let's rethink the
MESSAGES WE SEND TO WOMEN AND GIRLS
DESIREE DE JESUS
de Jesus is a Concordia University Public Scholar, video essayist,
and PhD Candidate in the Mel Hoppenheim School of Cinema. She
researches representations of marginalized girls and women in
rights activists march against gender inequality in what the organizers
called 'the third annual Amber Rose SlutWalk' in downtown Los
Angeles, California on October 1, 2017. The march was organized
by the Amber Rose Foundation to support gender equality and end
rape, victim blaming, and body-shaming. “We would really
love to hire you, but — would you be willing to change your
hairstyle?” Surprised, I raised my eyebrows. “It’s
just, we’re a family brand,” he added quickly.
imagine hearing this request during a job interview? Well I did.
I was a teenager applying for a summer cashier job for a multinational
media and entertainment company. Back then, I wore my textured
natural hair in “locs,” a hairstyle you’ve probably
seen on Ava Duvernay, the award-winning filmmaker. Sad and puzzled,
I glanced at my reflection as I left the store: I was dressed
professionally and my hair was styled neatly, so why weren’t
my communication skills and film knowledge enough?
experiences like mine are more common than you might think. Throughout
much of the world, girls’ and women’s appearances
are used as excuses to marginalize them. In some schools, this
policing of girls’ appearances includes rules that characterize
girls’ bodies as sexual distractions that prevent boys from
learning. To mark the International Day of the Girl Child Oct.
11, I want to talk about why it’s vital that we challenge
and change these attitudes.
year, girls from high schools in Montreal and across Canada protested
these discriminatory dress codes. Many argued that instead of
fostering productive learning environments that benefited all,
the rules unfairly targeted girls and normalized sexist behaviour.
For many girls and women of colour, these school and workplace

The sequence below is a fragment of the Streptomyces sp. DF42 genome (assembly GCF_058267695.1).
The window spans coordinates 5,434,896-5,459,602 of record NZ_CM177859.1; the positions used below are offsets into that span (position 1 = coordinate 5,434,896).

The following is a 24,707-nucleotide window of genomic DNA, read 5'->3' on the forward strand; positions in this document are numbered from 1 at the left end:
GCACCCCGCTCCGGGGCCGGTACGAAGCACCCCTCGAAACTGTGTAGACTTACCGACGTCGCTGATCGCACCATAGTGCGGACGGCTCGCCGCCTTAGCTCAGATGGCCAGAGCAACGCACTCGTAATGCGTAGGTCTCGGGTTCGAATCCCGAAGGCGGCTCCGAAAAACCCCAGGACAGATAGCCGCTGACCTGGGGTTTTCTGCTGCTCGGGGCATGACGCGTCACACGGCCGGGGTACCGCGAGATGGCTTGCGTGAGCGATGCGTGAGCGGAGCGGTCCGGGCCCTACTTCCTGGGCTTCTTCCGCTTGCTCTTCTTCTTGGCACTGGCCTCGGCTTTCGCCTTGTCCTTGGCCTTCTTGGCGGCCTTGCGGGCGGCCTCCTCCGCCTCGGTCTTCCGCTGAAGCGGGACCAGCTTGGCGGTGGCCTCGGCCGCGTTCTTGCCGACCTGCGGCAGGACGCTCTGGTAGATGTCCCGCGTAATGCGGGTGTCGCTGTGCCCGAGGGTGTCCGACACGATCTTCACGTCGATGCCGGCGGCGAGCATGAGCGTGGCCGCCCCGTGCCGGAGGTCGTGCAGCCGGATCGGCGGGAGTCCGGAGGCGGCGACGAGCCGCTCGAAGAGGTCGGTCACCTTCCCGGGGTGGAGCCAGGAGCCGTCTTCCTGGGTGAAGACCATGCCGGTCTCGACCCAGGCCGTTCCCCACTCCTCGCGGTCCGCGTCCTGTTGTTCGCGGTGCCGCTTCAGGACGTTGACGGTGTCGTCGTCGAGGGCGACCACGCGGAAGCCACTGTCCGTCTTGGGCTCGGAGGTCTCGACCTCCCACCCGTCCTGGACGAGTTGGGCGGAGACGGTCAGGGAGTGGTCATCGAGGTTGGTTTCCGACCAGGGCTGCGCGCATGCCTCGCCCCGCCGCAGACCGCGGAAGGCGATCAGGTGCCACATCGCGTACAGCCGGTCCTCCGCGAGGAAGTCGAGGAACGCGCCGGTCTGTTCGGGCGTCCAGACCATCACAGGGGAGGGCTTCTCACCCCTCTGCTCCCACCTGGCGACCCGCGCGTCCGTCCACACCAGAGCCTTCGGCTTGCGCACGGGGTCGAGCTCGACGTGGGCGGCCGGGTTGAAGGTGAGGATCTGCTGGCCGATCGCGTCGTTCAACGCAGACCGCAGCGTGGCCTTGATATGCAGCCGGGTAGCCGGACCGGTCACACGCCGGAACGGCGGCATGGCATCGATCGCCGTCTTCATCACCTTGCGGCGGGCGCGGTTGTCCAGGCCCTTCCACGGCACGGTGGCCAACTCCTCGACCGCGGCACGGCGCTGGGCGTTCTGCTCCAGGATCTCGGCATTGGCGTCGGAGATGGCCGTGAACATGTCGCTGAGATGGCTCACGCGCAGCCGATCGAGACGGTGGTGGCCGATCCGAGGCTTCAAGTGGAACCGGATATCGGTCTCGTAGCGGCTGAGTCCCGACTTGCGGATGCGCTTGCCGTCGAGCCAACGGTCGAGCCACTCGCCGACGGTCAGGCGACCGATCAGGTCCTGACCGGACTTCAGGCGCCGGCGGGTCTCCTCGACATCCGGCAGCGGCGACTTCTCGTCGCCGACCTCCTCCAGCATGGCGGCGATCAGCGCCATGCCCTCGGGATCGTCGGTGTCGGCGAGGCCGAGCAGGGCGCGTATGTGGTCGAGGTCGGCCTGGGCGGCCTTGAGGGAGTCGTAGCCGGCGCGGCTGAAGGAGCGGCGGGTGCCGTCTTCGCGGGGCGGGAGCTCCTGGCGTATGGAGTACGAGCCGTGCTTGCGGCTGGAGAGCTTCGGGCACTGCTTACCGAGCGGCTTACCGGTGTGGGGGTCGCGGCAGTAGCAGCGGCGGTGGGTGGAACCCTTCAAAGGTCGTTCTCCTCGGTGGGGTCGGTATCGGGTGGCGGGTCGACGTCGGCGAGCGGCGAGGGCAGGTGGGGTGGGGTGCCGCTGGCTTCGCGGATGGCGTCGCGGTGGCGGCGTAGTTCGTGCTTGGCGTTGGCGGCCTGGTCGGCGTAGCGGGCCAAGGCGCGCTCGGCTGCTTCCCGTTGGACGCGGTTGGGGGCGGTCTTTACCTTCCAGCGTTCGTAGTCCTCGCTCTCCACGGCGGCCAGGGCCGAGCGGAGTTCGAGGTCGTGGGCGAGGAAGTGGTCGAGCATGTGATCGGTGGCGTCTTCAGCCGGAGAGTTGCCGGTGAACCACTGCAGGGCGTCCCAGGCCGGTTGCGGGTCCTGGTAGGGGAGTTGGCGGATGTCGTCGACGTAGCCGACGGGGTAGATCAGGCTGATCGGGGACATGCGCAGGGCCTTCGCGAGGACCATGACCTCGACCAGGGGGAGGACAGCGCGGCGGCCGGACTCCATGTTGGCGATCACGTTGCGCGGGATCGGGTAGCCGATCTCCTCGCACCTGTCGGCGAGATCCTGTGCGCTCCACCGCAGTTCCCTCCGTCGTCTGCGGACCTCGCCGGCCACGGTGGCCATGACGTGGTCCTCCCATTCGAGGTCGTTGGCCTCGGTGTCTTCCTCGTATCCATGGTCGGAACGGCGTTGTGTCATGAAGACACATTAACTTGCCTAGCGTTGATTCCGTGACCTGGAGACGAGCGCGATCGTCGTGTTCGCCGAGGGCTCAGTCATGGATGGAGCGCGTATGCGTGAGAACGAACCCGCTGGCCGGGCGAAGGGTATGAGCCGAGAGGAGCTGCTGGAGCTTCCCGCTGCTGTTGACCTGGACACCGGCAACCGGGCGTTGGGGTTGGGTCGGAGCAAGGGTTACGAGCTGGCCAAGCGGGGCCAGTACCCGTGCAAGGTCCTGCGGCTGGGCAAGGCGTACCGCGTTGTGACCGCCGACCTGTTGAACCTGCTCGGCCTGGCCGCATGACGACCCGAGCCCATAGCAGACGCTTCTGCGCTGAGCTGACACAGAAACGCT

dress codes all too often are applied in a way that imposes the
additional burden of conforming to a beauty standard that requires
them to straighten their hair, wear straight-hair extensions,
or face disciplinary actions.
pressing problems like child marriage and forcible displacement,
it’s easy to think that issues like implicit bias and sexism
aren’t as important. But letting discrimination continue
in contexts that are supposed to empower and educate girls has
consequences. It marks certain spaces in society as off-limits.
It teaches girls to anticipate a future in which they’ll
be blamed for attracting unwanted attention, discrimination and
sexual violence. It also shows boys that they’re not responsible
for their own behaviour.
art exhibition titled What Were You Wearing? at the University
of Kansas, pairs sexual assault survivors’ accounts with
clothing matching the description of what they were wearing when
attacked. It interrogates the common misconception that survivors’
appearances “provoke” sexual violence. The inclusion
of children’s clothing in the exhibit is particularly troubling.
It reveals links between the logic informing dress codes that
target girls and victim-blame assault survivors.
be tempted to think this sexist practice only affects “certain
kinds” of girls or women. However, in just the past two
months, three public figures —television meteorologist Kelsey
McEwen and MPs Catherine McKenna and Celina Caesar-Chavannes —
have confronted appearance-based gender discrimination. After
receiving a body-shaming tweet calling her maternity clothing
“disgusting,” McEwen told viewers women’s bodies
should not be a public concern.
after, McKenna challenged politician Gerry Ritz’s use of
a gendered stereotype (“climate Barbie”) to describe
her appearance and devalue her societal contributions. And, in
her parliamentary address, Caesar-Chavannes discussed the prevalence
of body-shaming, and wore cornrowed extensions in solidarity with
those who’ve experienced discrimination because of their
hairstyles, headscarves or bodies.
is enough. It’s time for people of all genders to think
about the messages we send girls and women. Actively working to
remove implicit cultural, gender and racial biases from our dress
codes and attitudes toward girls and women affirms their personhood
and inherent value.
though most of us may never have public platforms like McEwen,
McKenna, and Caesar-Chavannes we still have a responsibility to
each other to make a difference within our spheres of influence.
Our future depends on it.